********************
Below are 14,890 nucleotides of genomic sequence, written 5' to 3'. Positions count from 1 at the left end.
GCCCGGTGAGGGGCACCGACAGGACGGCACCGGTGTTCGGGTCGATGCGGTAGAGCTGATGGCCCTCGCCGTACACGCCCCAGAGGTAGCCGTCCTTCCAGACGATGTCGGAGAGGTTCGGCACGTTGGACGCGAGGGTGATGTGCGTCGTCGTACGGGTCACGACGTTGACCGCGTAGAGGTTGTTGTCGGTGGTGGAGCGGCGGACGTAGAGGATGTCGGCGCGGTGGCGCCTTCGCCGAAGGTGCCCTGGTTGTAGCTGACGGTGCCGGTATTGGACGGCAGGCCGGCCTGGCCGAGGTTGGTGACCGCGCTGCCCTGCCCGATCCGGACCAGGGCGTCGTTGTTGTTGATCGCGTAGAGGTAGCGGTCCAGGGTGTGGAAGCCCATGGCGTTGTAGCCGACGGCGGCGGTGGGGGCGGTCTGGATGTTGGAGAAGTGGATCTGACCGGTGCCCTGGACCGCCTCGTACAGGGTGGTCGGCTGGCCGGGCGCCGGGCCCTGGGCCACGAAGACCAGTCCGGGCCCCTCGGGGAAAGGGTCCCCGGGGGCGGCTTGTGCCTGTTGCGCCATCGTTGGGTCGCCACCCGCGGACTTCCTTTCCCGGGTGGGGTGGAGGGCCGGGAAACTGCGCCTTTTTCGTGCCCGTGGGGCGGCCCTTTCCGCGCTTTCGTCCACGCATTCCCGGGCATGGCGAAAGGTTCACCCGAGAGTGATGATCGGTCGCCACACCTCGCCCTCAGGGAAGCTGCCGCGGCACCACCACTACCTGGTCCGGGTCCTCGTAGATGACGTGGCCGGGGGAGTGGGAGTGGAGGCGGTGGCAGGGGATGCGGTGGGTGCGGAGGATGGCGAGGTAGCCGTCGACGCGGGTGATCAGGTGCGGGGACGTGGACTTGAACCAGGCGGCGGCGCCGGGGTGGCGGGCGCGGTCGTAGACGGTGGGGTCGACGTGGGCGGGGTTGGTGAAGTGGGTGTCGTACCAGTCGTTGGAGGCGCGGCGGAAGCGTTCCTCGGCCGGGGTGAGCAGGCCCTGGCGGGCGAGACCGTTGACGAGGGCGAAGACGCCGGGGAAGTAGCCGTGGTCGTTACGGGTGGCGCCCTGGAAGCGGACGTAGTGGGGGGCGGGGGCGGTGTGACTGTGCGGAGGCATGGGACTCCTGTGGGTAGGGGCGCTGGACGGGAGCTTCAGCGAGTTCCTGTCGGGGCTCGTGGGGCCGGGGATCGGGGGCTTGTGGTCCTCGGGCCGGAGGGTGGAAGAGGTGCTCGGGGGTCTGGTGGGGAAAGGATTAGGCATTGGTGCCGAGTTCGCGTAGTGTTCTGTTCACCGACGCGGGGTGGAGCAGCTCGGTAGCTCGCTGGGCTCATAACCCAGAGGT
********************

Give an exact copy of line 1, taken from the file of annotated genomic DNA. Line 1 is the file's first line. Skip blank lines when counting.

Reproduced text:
Below are 14,890 nucleotides of genomic sequence, written 5' to 3'. Positions count from 1 at the left end.